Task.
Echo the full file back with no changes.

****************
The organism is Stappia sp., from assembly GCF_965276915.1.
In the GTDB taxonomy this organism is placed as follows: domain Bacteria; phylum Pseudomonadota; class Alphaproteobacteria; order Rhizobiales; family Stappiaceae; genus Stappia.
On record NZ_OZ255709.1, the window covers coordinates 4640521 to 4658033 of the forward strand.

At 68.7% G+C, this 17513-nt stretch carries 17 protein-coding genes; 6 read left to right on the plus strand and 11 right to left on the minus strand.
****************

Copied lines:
The organism is Stappia sp., from assembly GCF_965276915.1.
In the GTDB taxonomy this organism is placed as follows: domain Bacteria; phylum Pseudomonadota; class Alphaproteobacteria; order Rhizobiales; family Stappiaceae; genus Stappia.
On record NZ_OZ255709.1, the window covers coordinates 4640521 to 4658033 of the forward strand.

At 68.7% G+C, this 17513-nt stretch carries 17 protein-coding genes; 6 read left to right on the plus strand and 11 right to left on the minus strand.